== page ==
Smart. Sharp. Funny. Fearless.

Monday, December 09, 2019 {{ new Date().getDay() }}

Russian President Vladimir Putin thanked Mitt Romney earlier this week for labeling Russia as America’s “number one geopolitical foe,” explaining that Romney’s position has helped to justify Russia’s strong opposition to a NATO missile defense shield in Eastern Europe.

“I’m grateful to [Romney] for formulating his stance so clearly because he has once again proven the correctness of our approach to missile defense problems,” Putin told reporters, according to Russian news agency RIA Novosti.

Russia has long opposed NATO’s plans to build a ballistic missile defense shield, which would theoretically be able to destroy incoming Russian warheads over all of Europe by 2018, and over the United States as well by 2022. According to Putin, this would irrevocably damage Russia’s nuclear deterrent. An interim version of the shield has been up and running since May.

The United States has claimed that the shield is not meant for use against Russia, but to protect from rogue states such as Iran. Russia has demanded that the United States back up that claim with a legally binding treaty. In May, Russia’s top military official went as far as to threaten a pre-emptive military strike if NATO doesn’t alter its plans.

Although Putin has called President Obama “a very honest man” who is “quite sincere” in his willingness to negotiate with Russia over the issue, he believes that Romney’s aggressive stance vindicates Russia’s refusal to compromise on missile defense.

“The most important thing for us is that even if [Romney] doesn’t win now, he or a person with similar views may come to power in four years. We must take that into consideration while dealing with security issues for a long perspective,” Putin said.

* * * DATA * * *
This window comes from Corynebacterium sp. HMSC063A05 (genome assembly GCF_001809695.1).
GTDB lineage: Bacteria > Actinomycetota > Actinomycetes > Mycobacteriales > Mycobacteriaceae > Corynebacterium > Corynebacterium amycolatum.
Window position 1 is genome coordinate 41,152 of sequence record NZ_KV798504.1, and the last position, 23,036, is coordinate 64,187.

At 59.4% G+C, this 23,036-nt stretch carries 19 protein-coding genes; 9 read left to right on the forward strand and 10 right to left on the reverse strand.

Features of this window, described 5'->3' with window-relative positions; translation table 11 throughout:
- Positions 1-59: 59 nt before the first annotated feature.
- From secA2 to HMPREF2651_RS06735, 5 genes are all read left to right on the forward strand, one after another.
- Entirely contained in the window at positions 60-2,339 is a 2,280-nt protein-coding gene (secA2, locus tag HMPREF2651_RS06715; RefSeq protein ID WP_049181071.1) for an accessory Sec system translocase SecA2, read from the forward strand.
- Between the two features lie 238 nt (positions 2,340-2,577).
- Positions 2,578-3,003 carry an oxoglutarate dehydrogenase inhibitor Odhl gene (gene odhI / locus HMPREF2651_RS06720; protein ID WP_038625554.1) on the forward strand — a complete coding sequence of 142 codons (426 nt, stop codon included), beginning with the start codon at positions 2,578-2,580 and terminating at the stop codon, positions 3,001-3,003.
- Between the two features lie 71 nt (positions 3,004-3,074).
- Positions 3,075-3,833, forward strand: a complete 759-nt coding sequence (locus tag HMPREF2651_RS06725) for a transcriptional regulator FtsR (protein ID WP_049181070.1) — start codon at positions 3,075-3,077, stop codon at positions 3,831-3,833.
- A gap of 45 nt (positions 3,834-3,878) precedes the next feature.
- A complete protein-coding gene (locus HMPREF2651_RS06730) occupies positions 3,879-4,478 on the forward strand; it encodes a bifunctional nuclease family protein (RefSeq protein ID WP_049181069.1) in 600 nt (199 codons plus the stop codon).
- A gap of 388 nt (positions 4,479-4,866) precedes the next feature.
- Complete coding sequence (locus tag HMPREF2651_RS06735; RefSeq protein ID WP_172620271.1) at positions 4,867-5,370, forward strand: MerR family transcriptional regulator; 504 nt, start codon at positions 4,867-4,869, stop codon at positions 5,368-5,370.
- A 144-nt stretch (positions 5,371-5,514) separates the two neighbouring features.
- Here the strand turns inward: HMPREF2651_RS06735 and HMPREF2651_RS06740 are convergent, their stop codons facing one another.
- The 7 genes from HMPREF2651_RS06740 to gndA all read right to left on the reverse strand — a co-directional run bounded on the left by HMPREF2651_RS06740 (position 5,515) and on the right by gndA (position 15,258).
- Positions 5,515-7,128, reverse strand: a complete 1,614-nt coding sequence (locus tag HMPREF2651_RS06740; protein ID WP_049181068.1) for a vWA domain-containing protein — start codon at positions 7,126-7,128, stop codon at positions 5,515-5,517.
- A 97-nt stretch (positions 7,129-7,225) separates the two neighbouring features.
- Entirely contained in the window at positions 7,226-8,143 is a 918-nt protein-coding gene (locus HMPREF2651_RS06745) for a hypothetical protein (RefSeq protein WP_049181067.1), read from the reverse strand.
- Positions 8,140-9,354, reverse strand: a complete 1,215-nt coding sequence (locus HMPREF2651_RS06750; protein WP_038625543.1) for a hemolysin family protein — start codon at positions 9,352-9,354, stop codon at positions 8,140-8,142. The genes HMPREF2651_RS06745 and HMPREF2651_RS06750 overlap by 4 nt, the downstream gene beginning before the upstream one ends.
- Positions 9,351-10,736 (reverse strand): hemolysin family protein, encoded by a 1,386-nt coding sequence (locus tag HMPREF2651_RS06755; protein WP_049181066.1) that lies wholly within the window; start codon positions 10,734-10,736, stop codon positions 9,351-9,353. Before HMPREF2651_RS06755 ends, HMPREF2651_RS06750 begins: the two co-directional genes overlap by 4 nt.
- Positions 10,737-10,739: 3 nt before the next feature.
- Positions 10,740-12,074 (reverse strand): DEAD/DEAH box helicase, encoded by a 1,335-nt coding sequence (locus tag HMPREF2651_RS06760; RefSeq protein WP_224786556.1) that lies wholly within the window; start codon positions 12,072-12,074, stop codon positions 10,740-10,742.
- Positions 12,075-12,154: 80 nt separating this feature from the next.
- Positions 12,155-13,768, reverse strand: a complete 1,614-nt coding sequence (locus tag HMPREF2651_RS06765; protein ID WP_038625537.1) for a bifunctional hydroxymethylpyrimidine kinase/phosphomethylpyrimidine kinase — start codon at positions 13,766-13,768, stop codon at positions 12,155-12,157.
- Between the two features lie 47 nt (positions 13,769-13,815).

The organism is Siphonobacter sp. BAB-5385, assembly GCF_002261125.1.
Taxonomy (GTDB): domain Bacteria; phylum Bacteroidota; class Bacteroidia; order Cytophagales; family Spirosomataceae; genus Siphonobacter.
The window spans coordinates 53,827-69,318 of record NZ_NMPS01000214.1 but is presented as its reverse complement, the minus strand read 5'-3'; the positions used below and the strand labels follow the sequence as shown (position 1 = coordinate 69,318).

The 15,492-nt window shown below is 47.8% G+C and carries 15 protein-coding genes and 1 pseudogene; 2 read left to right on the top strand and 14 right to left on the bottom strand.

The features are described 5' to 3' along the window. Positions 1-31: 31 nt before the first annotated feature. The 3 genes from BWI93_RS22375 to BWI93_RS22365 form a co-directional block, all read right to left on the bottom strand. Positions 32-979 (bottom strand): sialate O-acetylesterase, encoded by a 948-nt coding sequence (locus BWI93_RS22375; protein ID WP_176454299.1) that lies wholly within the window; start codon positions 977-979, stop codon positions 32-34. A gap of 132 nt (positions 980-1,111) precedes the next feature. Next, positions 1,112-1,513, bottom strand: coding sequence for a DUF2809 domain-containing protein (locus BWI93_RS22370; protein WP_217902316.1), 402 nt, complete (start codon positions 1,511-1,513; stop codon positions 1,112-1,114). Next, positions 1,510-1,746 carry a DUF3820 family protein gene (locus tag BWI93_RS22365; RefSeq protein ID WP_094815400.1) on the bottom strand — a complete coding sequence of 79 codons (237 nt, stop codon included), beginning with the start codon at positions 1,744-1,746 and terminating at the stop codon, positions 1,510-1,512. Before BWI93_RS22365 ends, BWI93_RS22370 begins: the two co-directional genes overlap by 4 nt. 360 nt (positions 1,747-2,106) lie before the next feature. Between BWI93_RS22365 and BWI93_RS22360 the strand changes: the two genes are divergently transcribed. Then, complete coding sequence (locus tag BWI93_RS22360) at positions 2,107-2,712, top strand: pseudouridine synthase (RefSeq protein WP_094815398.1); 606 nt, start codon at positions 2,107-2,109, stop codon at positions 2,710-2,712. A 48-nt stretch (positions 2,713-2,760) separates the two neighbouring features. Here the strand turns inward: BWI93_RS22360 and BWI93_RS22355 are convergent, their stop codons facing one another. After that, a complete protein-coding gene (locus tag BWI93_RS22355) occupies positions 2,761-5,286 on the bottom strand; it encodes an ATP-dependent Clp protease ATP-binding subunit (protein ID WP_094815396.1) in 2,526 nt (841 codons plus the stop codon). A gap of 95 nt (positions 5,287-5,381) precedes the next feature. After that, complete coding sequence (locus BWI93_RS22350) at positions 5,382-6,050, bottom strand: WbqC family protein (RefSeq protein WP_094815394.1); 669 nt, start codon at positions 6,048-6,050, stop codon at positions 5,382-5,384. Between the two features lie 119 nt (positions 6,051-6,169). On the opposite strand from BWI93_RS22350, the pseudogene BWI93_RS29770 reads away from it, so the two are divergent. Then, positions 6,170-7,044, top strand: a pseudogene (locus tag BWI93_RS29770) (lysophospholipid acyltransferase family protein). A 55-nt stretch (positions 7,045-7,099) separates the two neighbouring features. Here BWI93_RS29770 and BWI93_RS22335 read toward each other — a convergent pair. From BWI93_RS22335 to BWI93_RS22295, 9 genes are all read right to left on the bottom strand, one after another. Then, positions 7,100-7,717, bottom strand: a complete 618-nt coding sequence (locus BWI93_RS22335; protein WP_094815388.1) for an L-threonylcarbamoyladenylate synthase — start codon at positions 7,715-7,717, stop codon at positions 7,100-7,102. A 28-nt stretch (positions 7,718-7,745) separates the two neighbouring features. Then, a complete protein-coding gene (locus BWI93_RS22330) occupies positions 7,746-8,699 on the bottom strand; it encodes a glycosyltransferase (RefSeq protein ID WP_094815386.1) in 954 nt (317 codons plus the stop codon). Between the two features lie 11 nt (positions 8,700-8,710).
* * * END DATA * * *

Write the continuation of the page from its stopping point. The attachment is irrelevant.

Putin’s comments reinforce the serious policy implications that come along with Romney’s bombastic rhetoric. Although his stance on Russia has primarily been met with mockery — as when Senator John Kerry joked at the Democratic Convention that “Mitt Romney talks like he’s only seen Russia by watching Rocky IV” — nuclear security is clearly no laughing matter. That Romney has managed to damage U.S.-Russian relations without even holding a government job should be filed along with his bungled response to the current crisis in Libya and his reckless remarks in Jerusalem over the summer as reasons to seriously doubt his capacity to manage American foreign policy.

Photo credit: World Economic Forum/Flickr

Actor as Donald Trump in Russia Today video ad

Screenshot from RT's 'Trump is here to make RT Great Again'

Russia Today, the network known in this country as RT, has produced a new "deep fake" video that portrays Donald Trump in post-presidential mode as an anchor for the Kremlin outlet. Using snippets of Trump's own voice and an actor in an outlandish blond wig, the ad suggests broadly that the US president is indeed a wholly owned puppet of Vladimir Putin– as he has so often given us reason to suspect.

"They're very nice. I make a lot of money with them," says the actor in Trump's own voice. "They pay me millions and hundreds of millions."

But when American journalists described the video as "disturbing," RT retorted that their aim wasn't to mock Trump, but his critics and every American who objects to the Russian manipulations that helped bring him to power.

As an ad for RT the video is amusing, but the network's description of it is just another lie. Putin's propagandists are again trolling Trump and America, as they've done many times over the past few years –- and this should be taken as a warning of what they're doing as Election Day approaches.

The Lincoln Project aptly observed that the Russians "said the quiet part out loud" this time, (Which is a bad habit they share with Trump.)